• Dmitry and Lucy’s take: While Tough Mudder put on obstacle races around the world, they also know their audience are people who are up for some adventure. That’s why when they’re looking for potential employees, they’re able to use subject lines like this to appeal to their own audience, people who by definition would be ideal potential candidates.

 

24. Subject line: How’s it going with Calendly?

  • Sender: Calendly
  • Type: Customer
  • Dmitry and Lucy’s take: Have you ever been out for a meal and had the waiter ignore you after taking your order? Instead, they’re normally around after a few minutes to check everything’s okay. Calendly follow this pattern, making sure their customers are happy with the service so far.
    It’s a great opportunity to get feedback and make sure customers are getting the best from them, and the subject line is direct and to the point. Being sent soon after signing up (but after enough time has passed for the customer to try out the service) along with an easy-going informal tone all contribute to massive open rates.
    What do your customer follow-up emails look like?

Try using ‘How’s it going with {your product/service}?’

 

Social Proof

In an ideal world, people would make purchases by evaluating a product rationally. But you know that happens only in economics textbooks. In the real world, people make decisions based on social proof – what are other people saying, doing and buying.

People want a quick way to validate that the offering works and the easiest way to do that is to follow the lead of others who have already used it. Social proof is one of the most powerful persuasion triggers used by marketers.

25. Subject line: Lucy, join over 24,000 businesses funding their next step

  • Sender: Funding Circle
  • Type: Outbound
  • Dmitry and Lucy’s take: Funding Circle use personalization by referring to the recipient by name, then adds social proof to grab the reader’s attention. If it’s good enough for 24,000 businesses, surely it’s worth checking out? Using ‘join’ as a verb is also a good move, inviting the reader to be a part of a large community of businesses.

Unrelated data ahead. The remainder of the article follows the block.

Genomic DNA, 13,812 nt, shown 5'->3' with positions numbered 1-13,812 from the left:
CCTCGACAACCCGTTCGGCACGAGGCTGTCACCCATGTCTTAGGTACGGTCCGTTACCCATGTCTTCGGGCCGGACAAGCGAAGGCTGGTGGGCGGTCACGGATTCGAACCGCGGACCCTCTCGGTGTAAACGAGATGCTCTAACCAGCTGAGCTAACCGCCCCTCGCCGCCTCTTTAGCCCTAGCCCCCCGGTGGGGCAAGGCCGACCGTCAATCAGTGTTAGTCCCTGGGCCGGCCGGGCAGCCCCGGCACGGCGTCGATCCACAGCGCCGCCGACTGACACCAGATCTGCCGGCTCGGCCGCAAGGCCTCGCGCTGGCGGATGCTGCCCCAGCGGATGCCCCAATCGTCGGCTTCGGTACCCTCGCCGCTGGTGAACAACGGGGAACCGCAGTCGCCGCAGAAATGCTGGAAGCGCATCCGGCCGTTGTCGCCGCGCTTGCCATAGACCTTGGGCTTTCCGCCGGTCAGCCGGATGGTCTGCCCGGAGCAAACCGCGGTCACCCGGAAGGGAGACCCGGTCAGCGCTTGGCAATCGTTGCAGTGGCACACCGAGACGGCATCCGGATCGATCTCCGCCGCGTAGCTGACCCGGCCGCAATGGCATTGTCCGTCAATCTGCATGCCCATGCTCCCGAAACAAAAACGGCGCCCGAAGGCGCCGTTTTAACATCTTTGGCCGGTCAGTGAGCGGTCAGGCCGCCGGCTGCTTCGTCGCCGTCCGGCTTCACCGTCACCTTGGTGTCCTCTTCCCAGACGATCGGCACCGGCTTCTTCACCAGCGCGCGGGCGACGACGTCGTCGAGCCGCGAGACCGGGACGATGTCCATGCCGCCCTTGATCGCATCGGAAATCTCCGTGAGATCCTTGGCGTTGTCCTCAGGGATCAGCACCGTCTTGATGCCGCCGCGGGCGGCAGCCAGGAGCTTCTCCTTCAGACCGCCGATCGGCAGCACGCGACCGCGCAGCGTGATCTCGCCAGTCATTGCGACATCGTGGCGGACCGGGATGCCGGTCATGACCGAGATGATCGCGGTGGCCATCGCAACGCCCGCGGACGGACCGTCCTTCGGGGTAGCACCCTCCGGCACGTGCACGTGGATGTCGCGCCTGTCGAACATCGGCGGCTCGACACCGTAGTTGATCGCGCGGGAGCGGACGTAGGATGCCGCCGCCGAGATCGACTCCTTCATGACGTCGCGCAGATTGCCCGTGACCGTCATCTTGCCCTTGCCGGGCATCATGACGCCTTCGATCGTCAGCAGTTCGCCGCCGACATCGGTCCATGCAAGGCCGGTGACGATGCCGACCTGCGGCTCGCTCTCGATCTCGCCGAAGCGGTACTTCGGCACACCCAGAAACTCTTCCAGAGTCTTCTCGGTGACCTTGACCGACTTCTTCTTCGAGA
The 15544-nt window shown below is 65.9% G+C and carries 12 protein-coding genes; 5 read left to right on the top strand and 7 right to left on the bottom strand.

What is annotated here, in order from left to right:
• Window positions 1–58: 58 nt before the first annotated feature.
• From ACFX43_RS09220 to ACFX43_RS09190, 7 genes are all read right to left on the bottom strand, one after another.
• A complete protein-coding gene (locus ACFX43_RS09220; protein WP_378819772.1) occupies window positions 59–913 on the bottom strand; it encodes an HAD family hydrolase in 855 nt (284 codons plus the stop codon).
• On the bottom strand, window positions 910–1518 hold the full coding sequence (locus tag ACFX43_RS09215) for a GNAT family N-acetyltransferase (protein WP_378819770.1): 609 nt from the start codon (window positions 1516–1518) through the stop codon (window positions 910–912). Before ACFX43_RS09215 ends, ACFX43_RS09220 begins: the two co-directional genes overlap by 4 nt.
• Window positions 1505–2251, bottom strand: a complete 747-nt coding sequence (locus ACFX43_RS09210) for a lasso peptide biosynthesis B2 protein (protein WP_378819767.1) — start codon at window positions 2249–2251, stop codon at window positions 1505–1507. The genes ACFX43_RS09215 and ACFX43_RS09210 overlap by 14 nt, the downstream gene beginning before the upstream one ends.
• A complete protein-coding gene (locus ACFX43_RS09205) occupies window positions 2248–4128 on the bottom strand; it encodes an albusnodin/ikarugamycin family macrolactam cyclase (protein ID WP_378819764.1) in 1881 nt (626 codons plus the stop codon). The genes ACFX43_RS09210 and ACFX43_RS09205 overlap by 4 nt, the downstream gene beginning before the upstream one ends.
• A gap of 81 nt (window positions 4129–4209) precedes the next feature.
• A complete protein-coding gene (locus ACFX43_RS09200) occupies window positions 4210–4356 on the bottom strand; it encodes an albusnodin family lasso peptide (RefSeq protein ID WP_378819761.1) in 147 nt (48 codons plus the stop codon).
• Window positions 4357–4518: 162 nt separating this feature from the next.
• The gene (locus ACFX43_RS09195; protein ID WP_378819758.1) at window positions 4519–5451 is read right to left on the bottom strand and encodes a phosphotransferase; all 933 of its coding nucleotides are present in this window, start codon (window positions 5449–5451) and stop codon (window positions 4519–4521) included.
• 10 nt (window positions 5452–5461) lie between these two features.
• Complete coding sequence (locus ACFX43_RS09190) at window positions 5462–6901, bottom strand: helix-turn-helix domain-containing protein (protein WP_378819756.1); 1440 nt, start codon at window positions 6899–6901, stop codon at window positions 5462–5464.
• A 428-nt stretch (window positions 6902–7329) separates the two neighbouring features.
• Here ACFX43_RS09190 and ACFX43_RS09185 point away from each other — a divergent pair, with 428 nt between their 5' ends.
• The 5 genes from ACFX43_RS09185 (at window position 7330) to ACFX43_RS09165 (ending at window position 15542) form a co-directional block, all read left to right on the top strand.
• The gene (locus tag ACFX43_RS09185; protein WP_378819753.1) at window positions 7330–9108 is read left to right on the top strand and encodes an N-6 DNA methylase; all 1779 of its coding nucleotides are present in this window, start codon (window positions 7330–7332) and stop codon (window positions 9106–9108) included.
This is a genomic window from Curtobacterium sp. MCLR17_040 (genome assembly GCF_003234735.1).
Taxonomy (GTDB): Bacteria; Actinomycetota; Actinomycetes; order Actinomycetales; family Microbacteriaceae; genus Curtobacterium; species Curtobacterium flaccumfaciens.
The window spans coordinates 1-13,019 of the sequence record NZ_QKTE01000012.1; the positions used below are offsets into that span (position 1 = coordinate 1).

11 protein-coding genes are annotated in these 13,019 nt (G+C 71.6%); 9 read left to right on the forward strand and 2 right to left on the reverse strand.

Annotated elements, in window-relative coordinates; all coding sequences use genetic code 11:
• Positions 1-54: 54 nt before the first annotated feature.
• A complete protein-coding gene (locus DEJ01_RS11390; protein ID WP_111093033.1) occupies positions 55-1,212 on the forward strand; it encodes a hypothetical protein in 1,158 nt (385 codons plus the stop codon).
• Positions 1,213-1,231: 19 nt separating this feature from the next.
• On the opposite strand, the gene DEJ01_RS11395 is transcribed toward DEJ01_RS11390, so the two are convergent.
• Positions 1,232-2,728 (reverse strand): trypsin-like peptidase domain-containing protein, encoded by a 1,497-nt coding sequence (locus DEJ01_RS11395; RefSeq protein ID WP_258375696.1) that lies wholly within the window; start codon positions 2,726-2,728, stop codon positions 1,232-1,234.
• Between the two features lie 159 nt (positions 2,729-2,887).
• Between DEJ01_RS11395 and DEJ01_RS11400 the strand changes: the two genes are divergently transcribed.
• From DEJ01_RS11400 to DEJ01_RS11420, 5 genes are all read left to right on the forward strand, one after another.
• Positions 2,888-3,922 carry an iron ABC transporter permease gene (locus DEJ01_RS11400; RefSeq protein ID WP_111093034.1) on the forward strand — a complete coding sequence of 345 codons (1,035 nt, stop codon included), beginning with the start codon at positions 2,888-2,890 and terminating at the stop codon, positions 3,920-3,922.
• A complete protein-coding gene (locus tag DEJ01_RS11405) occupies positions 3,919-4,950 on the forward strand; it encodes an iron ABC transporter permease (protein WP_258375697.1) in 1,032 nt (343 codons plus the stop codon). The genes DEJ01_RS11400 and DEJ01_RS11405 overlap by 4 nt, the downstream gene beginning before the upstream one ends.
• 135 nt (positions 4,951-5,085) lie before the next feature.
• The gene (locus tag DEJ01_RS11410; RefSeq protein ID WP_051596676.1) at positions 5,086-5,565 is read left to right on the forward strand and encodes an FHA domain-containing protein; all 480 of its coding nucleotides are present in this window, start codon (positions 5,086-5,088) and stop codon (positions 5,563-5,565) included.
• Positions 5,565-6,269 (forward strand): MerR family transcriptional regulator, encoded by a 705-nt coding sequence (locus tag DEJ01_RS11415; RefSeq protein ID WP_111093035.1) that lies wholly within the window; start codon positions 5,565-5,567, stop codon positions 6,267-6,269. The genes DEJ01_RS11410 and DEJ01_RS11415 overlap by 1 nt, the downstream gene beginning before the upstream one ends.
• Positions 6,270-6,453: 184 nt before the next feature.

26. Subject line: #1 rated overall for home security

  • Sender: Protect Your Home
  • Type: Outbound
  • Dmitry and Lucy’s take: This straightforward subject line focuses on the social proof that this system is the ‘#1 rated overall.’ If your service or product has been given any awards or ratings, then highlighting them in the subject line can convince recipients to open up to learn more.

 

27. Subject line: Thousands join this webinar every month. Why haven’t you?

  • Sender: Sumo
  • Type: Inbound Opt-in
  • Dmitry and Lucy’s take: Sumo calls out people on their mailing list who haven’t taken advantage of their monthly webinars, while also using social proof (thousands attend this webinar, so it must be useful). By framing it as a question, your brain engages with the subject line, wanting to fill in an answer.

28. Subject line: “Products the celebs are wearing”

  • Sender: Sephora
  • Type: Opt-in
  • Dmitry and Lucy’s take: In the cosmetics world, people would always look for inspiration from celebrities – they are the ones setting the trend. To use this in your industry, figure out who people look up to for inspiration and mention the approach those influencers are taking in your subject line. If the influencers are doing something, it’s important enough for you to open the email and have a look!

 

Straightforward

Straightforward subject lines tell you what the email is about. No mystery or advanced psychological tactics are involved. And yet they work, because they offer a compelling benefit for a particular persona.

However, this type of subject line will have no influence on someone who does not fall within that persona.

29. Subject line: Ad reporting product – feedback

  • Sender: OmniLabs
  • Type: Outbound
  • Dmitry and Lucy’s take: This subject is a little more direct and to the point than some of the others on the list. If you try and get too clever with your cold sales email subject, you may just get your email deleted. The sender has done enough homework to know that an ad reporting product would be of interest to the recipient, which is the key task with an email like this. With cold emails, sometimes you just have to spell out what you’re offering.

 

30. Subject line: Capturing attention

  • Sender: TheAnimationSolution
  • Type: Outbound
  • Dmitry and Lucy’s take: A two-word value proposition that does what it says on the tin: captures attention. With a ‘less-is-more’ vibe, the deal is that if you want to know more, you’ll have to open the email. If you’re going to use this method, make sure the subject is definitely something your recipient wants to know about, or they won’t be curious enough to continue.

 

31. Subject line: Intent data for Reply

  • Sender: Kickfire